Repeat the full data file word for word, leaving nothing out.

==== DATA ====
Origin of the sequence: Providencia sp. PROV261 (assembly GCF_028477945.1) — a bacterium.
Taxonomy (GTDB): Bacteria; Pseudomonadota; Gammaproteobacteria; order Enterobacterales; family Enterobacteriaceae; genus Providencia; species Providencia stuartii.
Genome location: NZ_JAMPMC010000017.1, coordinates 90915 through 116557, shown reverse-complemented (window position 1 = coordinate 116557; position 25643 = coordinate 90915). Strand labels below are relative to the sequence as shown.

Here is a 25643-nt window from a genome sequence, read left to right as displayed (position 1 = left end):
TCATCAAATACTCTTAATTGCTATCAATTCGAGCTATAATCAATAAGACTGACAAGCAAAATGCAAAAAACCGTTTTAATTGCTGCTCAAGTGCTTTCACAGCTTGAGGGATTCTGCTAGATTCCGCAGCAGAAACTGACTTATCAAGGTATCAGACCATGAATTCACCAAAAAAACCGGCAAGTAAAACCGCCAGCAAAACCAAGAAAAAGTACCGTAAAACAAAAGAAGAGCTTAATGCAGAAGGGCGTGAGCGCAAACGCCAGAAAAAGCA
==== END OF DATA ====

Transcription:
Origin of the sequence: Providencia sp. PROV261 (assembly GCF_028477945.1) — a bacterium.
Taxonomy (GTDB): Bacteria; Pseudomonadota; Gammaproteobacteria; order Enterobacterales; family Enterobacteriaceae; genus Providencia; species Providencia stuartii.
Genome location: NZ_JAMPMC010000017.1, coordinates 90915 through 116557, shown reverse-complemented (window position 1 = coordinate 116557; position 25643 = coordinate 90915). Strand labels below are relative to the sequence as shown.

Here is a 25643-nt window from a genome sequence, read left to right as displayed (position 1 = left end):
TCATCAAATACTCTTAATTGCTATCAATTCGAGCTATAATCAATAAGACTGACAAGCAAAATGCAAAAAACCGTTTTAATTGCTGCTCAAGTGCTTTCACAGCTTGAGGGATTCTGCTAGATTCCGCAGCAGAAACTGACTTATCAAGGTATCAGACCATGAATTCACCAAAAAAACCGGCAAGTAAAACCGCCAGCAAAACCAAGAAAAAGTACCGTAAAACAAAAGAAGAGCTTAATGCAGAAGGGCGTGAGCGCAAACGCCAGAAAAAGCA